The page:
Supper." "Guernica" is not tech- "The Goat" (1950), the series of
nique, or allegory, nor painterly painted terra-cotta and bronze
investigation or innovation: "Owls" (1990 & 1953), all testify
"Guernica" is Picasso's response
to an early Lidice, less a prophecy to his mastery of sculpture and
than an accurate vision of history: his inventiveness in the medium.
"Guernica" is simply the vocabu- "The Kitchen," an oil of 1948,
lary, indeed, the entire exposition, suggests that Picasso could handle
of the catastrophe of war. Paul Klee's aesthetic and tech-
Without modelling, foreshorten- nique; "The Chimneys of Val-
ing, shadows, or perspective, it lauris" (1951) reveals a Picasso
rises like the great bald and hor- who has absorbed much from Ce-
rible fact that war is. It has no zanne's canvases as well as from
palette; black and white nd grey his o experiments; "The Stu-
suffice for Picasso to speak elo- dios" (1955 & 1956) speak a deep
quently and dramatically: "For understanding of Matisse's win-
better or worse Picasso has used dow-looking-out paintings. There
besonlanguase wPic hsederare the fine "Portrait of J. R.
his own language which is neither with Roses" (1954) and "Woman
traditional nor journalistic nori by a Wios " (195)ass"Wo -a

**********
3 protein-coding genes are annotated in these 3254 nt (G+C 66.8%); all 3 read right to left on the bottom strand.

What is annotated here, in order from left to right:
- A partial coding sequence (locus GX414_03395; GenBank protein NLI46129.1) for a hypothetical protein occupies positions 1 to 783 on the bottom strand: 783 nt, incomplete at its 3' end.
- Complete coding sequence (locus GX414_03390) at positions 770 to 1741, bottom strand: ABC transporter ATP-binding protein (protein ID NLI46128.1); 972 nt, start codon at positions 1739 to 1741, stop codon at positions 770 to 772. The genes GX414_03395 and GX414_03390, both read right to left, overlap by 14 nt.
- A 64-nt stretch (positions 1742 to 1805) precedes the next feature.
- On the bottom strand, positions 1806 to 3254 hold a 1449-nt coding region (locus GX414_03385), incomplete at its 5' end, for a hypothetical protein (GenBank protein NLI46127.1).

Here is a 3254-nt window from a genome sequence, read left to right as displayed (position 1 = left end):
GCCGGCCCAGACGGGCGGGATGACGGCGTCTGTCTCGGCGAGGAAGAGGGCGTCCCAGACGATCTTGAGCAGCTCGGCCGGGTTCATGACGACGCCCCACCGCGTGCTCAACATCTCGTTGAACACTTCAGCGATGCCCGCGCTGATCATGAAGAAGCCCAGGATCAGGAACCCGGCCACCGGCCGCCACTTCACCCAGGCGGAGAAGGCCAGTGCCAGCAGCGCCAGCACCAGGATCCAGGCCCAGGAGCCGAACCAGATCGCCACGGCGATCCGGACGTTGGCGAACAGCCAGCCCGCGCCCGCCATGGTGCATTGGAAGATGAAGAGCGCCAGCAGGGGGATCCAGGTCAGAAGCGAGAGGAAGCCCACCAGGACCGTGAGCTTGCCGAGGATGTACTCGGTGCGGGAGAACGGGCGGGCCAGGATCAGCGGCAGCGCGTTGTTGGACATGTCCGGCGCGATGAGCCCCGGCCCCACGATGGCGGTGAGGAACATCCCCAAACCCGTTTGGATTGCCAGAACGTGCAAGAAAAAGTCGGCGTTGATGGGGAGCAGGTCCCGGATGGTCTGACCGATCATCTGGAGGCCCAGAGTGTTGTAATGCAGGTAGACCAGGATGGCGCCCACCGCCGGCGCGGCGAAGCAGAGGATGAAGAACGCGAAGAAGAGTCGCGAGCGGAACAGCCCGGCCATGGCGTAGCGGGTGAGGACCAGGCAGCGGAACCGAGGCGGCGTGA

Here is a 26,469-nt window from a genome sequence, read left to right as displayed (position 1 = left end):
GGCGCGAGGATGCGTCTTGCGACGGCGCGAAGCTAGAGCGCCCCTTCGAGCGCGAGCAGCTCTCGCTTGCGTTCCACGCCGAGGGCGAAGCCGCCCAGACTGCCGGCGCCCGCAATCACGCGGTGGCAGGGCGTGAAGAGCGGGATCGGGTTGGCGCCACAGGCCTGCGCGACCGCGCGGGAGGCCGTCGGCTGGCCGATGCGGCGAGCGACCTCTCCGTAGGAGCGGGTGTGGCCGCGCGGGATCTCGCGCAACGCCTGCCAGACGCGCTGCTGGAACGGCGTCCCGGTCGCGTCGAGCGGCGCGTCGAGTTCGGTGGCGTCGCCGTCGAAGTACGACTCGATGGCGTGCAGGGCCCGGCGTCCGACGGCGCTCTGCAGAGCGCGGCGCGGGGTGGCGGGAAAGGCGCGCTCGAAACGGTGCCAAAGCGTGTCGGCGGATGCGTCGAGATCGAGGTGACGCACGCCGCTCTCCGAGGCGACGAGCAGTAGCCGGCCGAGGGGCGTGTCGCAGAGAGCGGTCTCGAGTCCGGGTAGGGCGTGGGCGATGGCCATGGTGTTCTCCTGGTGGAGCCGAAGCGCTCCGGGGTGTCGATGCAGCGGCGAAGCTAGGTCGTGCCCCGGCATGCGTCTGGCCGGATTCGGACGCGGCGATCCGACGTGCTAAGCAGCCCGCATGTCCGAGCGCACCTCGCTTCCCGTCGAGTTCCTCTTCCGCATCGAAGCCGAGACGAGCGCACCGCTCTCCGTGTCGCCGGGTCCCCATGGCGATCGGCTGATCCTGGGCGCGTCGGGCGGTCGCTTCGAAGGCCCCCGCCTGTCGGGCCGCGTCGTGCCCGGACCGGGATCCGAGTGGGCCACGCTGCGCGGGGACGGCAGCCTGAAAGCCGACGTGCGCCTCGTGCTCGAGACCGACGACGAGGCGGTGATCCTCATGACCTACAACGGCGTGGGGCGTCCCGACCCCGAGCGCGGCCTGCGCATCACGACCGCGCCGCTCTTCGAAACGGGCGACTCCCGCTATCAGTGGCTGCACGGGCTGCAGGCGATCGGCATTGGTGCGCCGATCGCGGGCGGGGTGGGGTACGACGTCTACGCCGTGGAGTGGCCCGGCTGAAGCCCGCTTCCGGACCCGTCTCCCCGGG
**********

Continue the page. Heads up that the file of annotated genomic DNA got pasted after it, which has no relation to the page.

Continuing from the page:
demag~ic.Andif tis wrk o Window" (1956), as sure-
at does not entirelyexpainthisit-handed and masterly as anything
self itoesntetdrefyendedinv Picasso has ever painted.
self, it can be defended very Between 13 December 1954 and
easily: let those who find the 14 February 1955 the Picasso vir-
Guernica" inadequate,, point to tuosity which has always been in
a greater painting produced dur- evidence was formally and largely
ing the~past terrible decade or, fordemonstrated in fifteen canvases.
that matter, during our century." Delacroix's "Ls Femmes dAlger"
(Alfred H. Barr: Picasso' Fifty elcoxs"sFmesdAgr
Yearsd fH is Art.) ' (1834) was the beginning point;
on this theme Picasso painted his
,flos- variations. The results suggest
99npaintngsh' y that he tired, perhaps, of paint-

ing variations on a -theme long
before he exhausted all his means
of doing so.
And there are his graphics to
recognize, a sufficient body of
work to insure his position as a
great artist had he never painted
or made a sculpture. There is no
end to what the man has pro-
duced. Informed estimates have
placed Picasso's total output at
over 10,000 pieces, which in itself
must be something of a record. He
is soon to make his first excur-
sion, so far as is known, into mo-
saics in murals for the UNESCO
building in Paris. There is little
reason to think that Picasso will
leave that medium unchanged by
his investigations. One cannot be
sure of what form or forms it will
take, but one can be sure of new
Picasso works to the very end.
One writer has called him the man
of the Eighth Day of creation;
another labelled him the miracle
of the century. Both perhaps are
right. But it seems enough to say
that Picasso is like no one else
who has lived in the last seventy-
five years.

hands. "Night Fishing at Antibes"
(1939) is a high point of both wit
and composition; "First- Steps"
(1943) is another example of a
sensitive and joyful sense of hu-
mor. Picasso has lived in the
South of France since the war,
turning his attention to pottery,
to lithographs, and again to
sculpture, as well as to painting.
"Man with a Lamb" (1944) and